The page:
By Indonesia correspondent Matt Brown, wires
From: ABC Online, 17 June 2011
One of the Bali Nine drug smuggling ringleaders, Andrew Chan, has lost an appeal against his death sentence.
Andrew Chan and Myuran Sukumaran were found guilty of organising a shipment of more than eight kilograms of heroin from Bali to Australia in 2005 and sentenced to death.
Indonesia's supreme court has now rejected his final appeal.
The decision was made on May 10 but was only posted on the supreme court website this afternoon.
His lawyer, Todung Mulya Lubis, says he is shocked at the result and could not comment further until he has spoken with his client.
The supreme court judges reviewing Chan's appeal say they found no obvious error in the original decision to impose the death penalty.
But Chan's Balinese lawyer, Nyoman Gede Sudiantara, says the legal team is shocked because Chan was not caught with any of the drugs the Bali Nine planned to smuggle to Australia.
Chan's last chance for a reprieve would be an appeal for clemency to Indonesian president Susilo Bambang Yudhoyono.
The decision is a bad sign for Sukumaran, who is also waiting on the results of his appeal.
Chan and Sukumaran both launched final appeals in August last year.
The appeals rested on evidence that the men have been successfully rehabilitated and are role models inside prison.
Chan and Sukumaran had both been running education courses for fellow inmates inside Bali's Kerobokan prison as part of their efforts to rehabilitate.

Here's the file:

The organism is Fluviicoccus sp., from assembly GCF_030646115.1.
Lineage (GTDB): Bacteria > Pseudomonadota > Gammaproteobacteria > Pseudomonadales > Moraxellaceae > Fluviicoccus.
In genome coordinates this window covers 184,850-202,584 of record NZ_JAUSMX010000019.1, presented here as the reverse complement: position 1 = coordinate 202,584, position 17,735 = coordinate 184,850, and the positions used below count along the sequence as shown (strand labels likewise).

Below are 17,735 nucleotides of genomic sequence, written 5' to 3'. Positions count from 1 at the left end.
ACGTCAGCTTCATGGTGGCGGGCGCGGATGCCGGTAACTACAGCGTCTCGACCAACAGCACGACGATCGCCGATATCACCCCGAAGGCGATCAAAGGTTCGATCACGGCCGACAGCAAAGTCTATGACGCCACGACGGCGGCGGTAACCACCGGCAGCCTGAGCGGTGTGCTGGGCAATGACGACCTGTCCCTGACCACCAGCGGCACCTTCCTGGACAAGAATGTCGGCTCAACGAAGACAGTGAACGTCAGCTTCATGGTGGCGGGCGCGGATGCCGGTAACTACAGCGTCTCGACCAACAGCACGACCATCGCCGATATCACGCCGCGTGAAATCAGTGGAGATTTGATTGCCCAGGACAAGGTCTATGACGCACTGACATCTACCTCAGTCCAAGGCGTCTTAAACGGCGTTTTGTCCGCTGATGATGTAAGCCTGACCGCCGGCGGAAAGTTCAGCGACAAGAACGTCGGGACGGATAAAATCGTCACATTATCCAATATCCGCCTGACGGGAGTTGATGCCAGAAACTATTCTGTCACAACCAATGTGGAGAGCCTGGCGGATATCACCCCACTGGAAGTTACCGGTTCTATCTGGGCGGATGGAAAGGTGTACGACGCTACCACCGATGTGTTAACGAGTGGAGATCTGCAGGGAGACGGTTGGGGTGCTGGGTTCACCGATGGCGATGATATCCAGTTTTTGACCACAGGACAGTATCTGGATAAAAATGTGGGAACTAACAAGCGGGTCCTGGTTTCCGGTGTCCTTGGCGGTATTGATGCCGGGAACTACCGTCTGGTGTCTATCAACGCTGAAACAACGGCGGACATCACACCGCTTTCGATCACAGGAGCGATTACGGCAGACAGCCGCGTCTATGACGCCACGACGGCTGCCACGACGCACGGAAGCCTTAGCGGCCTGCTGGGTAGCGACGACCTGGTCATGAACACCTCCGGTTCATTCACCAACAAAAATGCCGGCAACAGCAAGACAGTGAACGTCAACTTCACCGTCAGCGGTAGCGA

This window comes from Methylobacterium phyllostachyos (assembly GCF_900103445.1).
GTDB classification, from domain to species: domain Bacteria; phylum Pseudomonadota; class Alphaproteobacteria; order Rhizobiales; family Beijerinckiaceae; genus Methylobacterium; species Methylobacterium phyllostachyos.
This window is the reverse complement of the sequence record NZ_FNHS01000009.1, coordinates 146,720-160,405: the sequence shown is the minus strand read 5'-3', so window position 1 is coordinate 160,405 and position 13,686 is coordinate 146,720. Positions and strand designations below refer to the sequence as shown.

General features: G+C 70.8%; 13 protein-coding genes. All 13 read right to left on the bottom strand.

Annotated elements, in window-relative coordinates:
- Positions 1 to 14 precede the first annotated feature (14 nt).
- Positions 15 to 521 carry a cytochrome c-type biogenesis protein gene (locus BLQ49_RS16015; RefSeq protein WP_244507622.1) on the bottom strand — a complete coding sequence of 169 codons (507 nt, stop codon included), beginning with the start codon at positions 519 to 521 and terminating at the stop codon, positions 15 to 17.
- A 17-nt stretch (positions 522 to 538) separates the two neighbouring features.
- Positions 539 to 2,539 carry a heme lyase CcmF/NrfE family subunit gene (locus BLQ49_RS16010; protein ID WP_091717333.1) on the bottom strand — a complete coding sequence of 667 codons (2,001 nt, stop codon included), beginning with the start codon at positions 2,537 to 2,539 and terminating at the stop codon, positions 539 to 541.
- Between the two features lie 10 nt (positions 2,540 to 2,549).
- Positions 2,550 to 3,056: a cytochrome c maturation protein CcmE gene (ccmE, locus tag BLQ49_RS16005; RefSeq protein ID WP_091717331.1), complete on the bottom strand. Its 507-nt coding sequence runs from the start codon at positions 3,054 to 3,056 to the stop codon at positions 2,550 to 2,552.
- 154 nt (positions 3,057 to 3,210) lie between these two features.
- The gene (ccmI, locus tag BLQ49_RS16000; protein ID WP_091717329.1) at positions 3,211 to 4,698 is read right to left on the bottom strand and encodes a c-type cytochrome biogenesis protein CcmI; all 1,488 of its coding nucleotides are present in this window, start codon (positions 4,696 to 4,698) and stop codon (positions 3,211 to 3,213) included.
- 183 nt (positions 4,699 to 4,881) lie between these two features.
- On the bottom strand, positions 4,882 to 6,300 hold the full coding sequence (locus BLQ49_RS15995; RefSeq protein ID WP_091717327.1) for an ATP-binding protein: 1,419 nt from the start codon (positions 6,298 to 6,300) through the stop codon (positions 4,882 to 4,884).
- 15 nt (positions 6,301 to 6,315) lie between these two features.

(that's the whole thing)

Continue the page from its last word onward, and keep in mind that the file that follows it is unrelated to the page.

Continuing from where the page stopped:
Chan, 26, told the Denpasar District Court last year he knew he could not change the "stupid things" he did in the past.
"But I have genuinely changed my behaviour and I really want to focus on what I can do now and in the future," he said.
Chan, who has also been studying for a bachelor's degree in theology while in prison, said he hoped to become a minister or a counsellor so he could help others avoid his mistakes.
"I accept that I deserve to be punished for my crime but I beg the court that I not be executed," he said.
"I hope I am given another chance in life."
At the hearing, both men apologised for previously pleading not guilty, blaming bad advice from their previous legal team.
They also apologised for their behaviour at earlier court appearances, conceding they did not show appropriate respect.
A spokeswoman for Foreign Affairs Minister Kevin Rudd says the Government will vigorously support clemency for Mr Chan.
She says the Minister's thoughts are with Mr Chan and his family at this deeply distressing time.
A supreme court decision in May spared fellow Bali Nine death-row inmate Scott Rush the death penalty, instead sentencing him to life in prison.
Five other members of the drug smuggling plot - Martin Stephens, Matthew Norman, Michael Czugaj, Si Yi Chen and Tan Duc Thanh Nguyen - are also serving life sentences.
The final member of the drug ring, courier Renae Lawrence, is serving a 20-year sentence.